12. Yesterday I had a funny idea: using my Ultimaker for various unusual purposes such as wood burning, paper marking, metal scribing, circuit board masking, wax melting, and lots of stuff like that. I got all excited as usual and below are some snapshots of this morning's brief effort. Yesterday I put a circle on a piece of blue tape (and then another) and now this attempt. It looks crude, yes, but a nice beginning don't you think? I know it must not be an original concept, however it's new to me which is always exciting as the process of discovery is so enjoyable. The images shown are OpenSCAD "hello world" followed by low temperature tracing on a piece of card stock (on printer and scraped off). It should be practical to expand this into 3D as well. Maybe better efforts with more heat and non-drilled nozzles in steel are better. Also the combination of 3D printing and this type of process could be interesting. I'd like to try combining both additive and subtractive 3D printing. Les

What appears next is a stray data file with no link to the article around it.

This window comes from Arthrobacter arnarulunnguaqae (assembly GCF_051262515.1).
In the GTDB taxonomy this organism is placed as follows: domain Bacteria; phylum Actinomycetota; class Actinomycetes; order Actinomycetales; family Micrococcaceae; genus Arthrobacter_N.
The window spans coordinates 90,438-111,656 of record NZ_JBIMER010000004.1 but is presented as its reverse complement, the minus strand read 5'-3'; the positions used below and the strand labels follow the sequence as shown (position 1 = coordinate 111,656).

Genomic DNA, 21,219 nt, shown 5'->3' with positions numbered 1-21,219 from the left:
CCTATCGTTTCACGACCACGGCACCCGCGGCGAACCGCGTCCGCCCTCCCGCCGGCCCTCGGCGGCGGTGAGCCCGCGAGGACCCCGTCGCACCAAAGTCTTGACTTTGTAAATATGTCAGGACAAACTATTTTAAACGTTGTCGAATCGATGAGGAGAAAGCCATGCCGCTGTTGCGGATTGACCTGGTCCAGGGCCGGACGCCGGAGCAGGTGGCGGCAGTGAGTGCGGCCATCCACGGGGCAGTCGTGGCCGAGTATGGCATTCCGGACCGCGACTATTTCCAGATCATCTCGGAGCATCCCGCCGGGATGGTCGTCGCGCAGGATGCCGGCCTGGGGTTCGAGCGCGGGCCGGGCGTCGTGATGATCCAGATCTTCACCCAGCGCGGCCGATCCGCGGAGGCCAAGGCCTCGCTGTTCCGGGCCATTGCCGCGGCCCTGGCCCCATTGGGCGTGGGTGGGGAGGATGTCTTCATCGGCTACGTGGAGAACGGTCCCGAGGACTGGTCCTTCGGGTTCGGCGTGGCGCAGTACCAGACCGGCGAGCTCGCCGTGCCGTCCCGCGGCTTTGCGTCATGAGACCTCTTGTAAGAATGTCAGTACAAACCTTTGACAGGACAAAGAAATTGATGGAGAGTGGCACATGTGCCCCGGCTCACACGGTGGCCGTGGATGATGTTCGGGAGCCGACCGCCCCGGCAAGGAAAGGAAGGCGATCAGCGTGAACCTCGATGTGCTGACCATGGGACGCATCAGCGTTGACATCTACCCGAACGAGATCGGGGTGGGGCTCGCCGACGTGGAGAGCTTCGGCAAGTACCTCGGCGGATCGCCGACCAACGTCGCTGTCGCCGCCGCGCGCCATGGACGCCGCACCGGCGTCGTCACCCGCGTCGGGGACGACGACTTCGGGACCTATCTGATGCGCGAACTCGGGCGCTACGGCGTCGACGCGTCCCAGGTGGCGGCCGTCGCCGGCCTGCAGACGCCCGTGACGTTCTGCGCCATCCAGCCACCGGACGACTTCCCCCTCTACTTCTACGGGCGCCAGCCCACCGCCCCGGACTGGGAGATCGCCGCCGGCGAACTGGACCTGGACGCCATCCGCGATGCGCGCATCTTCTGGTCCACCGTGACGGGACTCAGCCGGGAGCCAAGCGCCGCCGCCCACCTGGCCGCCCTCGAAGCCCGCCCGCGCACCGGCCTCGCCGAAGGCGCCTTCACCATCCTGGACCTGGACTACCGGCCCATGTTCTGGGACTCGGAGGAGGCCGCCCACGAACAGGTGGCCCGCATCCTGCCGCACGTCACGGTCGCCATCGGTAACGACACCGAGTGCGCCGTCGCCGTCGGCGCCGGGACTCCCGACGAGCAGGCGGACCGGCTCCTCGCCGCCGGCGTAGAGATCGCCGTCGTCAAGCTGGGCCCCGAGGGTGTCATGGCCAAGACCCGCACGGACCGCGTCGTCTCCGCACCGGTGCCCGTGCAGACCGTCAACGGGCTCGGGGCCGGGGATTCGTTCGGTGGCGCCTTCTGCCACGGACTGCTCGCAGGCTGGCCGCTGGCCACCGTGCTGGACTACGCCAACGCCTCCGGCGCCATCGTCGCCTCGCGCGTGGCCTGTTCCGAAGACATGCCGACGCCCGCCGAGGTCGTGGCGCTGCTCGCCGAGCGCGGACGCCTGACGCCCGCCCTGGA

13. LesHall

    My Ultimaker eats boogers!

    I forgot to mention that the nozzle I'm using is 0.8mm diameter so it leaves a cold booger dripping every time it finishes a print job. This prevents the filament from properly forming a blob at the beginning of a print.
  14. LesHall

    My Ultimaker eats boogers!

    OK so what I'm reading here is that instead of my 3D printer eating it's boogers, I can grab the dump that it makes prior to printing each batch? That or an automatic booger wiper, or checking the flow? Too much, way too funny. Les
  15. LesHall

    My Ultimaker eats boogers!

    geert_2, This is, to me, an ingenious solution! I was expecting a software approach in which the nozzle is lowered earlier so the boogers stick to an untouched area of the bed and don't get tangled up in the print. Maybe both is best. Can you sketch the shape of your wire clip as I don't quite visualize it yet? Les